1. Define the feature flags in a single location. This could be in a well-structured XML file or in data structures in the code. Regularly delete any old feature flags that are no longer used to minimise the complexity of this file.
    Record enough information about each feature flag for humans to understand, in a central file or data store
    Diagram 8: A UML class diagram to define the data structure in a feature flag system

  2. During development, wrap necessary code sections in the feature flag conditional so they can be enabled or disabled via the control interface. Not every code change will require a feature flag.

    if (featureFlag) {
     // Run this code block if enabled
    } else {
     // Run this code block if disabled

Controlling and toggling features

In the deployed system, a boolean check will decide whether a specific code segment is to be executed or not. You’ll need an accessible way to control which feature flags are enabled and disabled, via a control panel or another mechanism. This front end determines which code paths are executed for specific customer segments in the running system.

The best way to control which feature flags are enabled or disabled, and set user target segment rules is via a visual interface
Diagram 9: A mockup of a control interface for feature flags on deployed cloud software

While you can build your own feature flag control system, several platforms and services are available that provide this functionality. LaunchDarkly is most commonly recommended, including by Atlassian and Microsoft.

Why explain using diagrams?

Humans process visual information faster and more easily than text explanations. Software development has many difficult concepts and complex processes, therefore, it is easier to understand when visualised.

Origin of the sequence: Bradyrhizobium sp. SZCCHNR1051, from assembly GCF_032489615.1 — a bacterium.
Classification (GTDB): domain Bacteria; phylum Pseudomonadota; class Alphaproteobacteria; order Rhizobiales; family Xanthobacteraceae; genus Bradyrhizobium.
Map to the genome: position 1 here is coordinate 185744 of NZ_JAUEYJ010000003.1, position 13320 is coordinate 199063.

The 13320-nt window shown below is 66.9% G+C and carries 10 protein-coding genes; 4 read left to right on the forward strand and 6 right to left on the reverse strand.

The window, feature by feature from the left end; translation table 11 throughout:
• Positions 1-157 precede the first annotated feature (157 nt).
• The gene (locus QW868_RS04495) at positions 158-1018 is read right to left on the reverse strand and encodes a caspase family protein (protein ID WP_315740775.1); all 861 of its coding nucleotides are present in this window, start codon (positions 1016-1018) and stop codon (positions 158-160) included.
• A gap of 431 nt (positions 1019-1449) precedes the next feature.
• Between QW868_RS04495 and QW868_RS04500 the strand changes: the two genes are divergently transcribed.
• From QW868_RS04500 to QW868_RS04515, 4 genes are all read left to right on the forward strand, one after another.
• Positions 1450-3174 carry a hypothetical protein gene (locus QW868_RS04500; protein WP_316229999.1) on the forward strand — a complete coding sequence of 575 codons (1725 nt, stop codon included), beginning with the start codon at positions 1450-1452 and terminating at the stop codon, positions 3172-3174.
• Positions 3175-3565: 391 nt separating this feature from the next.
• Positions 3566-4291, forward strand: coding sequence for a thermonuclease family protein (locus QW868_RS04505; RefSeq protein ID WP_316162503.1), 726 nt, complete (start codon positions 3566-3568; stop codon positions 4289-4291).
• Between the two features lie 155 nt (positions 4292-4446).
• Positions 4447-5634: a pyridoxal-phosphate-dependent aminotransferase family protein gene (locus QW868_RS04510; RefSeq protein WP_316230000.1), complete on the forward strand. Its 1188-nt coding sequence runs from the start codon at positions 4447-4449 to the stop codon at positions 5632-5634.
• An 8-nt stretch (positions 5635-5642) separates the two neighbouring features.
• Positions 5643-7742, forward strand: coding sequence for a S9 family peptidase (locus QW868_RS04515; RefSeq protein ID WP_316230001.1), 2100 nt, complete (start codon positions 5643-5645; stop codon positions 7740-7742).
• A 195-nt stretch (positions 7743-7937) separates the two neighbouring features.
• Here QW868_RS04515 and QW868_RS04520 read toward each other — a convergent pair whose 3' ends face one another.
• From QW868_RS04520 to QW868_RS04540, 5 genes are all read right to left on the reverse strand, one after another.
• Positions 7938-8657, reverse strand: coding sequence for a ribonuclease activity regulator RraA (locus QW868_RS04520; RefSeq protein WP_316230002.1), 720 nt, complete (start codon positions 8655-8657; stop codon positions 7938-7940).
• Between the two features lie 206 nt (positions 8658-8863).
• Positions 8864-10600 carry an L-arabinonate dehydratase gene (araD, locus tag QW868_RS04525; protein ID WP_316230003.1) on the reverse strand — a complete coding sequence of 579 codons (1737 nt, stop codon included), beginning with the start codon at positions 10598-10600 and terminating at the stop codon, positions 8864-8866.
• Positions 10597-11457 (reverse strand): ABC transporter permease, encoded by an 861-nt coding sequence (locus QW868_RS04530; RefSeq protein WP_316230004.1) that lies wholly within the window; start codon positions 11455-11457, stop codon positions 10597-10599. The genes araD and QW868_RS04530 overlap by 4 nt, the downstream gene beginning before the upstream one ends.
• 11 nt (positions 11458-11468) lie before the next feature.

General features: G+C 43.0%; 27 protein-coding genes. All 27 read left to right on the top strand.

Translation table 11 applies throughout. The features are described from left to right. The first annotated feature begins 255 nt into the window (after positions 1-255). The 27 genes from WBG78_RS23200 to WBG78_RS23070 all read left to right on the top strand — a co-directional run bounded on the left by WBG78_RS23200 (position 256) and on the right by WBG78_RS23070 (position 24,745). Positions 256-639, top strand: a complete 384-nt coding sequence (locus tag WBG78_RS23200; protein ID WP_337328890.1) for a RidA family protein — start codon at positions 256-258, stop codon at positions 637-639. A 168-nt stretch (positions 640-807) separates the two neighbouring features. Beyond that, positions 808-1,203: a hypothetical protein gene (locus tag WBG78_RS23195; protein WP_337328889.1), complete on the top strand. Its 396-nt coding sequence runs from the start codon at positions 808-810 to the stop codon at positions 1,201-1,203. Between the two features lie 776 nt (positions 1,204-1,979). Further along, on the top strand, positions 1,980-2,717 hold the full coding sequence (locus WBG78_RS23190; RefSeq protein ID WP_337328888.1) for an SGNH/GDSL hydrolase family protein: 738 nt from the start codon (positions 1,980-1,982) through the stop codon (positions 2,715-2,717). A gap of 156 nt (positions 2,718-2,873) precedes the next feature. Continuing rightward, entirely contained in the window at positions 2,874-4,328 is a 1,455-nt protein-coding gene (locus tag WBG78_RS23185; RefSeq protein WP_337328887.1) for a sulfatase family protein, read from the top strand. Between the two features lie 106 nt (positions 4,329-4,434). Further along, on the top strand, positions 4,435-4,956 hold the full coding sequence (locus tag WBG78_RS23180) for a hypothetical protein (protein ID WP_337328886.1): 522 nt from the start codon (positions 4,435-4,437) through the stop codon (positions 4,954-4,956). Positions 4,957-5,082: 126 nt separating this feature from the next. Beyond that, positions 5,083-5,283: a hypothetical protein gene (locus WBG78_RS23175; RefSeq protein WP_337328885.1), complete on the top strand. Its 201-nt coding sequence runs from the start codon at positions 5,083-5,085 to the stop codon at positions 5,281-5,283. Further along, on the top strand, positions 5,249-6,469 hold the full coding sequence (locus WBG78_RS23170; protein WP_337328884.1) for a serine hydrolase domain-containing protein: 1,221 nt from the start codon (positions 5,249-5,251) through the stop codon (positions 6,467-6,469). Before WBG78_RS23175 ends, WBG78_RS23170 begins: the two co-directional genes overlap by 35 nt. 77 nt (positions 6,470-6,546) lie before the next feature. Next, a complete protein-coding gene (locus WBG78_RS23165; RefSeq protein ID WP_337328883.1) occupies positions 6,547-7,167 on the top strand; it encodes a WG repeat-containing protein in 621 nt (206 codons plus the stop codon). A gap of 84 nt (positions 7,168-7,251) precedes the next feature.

Most of the web resources covering feature flag DevOps are pure text explanations. These aren’t helpful when trying to convince a time-poor and less technical audience, such as those in management, the value of a change to an existing development process. It’s faster and easier to explain with the help of diagrams.

All the diagrams in this document were created in draw.io using our online diagramming app at app.diagrams.net and its built-in shape libraries.

Many different types of diagrams

Teams from different departments need a variety of diagrams for various purposes - training, documentation, planning, presentations, project tracking, and so on.

An example BPMN diagram using a pool with swimlanes
Diagram 10: A BPMN diagram being edited in draw.io

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Please see our gallery of examples for more inspiration.

An example AWS diagram being annotated with a freehand shape
DIAGRAM 11: Annotating an AWS network diagram with a freehand shape in a team meeting using draw.io as an online whiteboard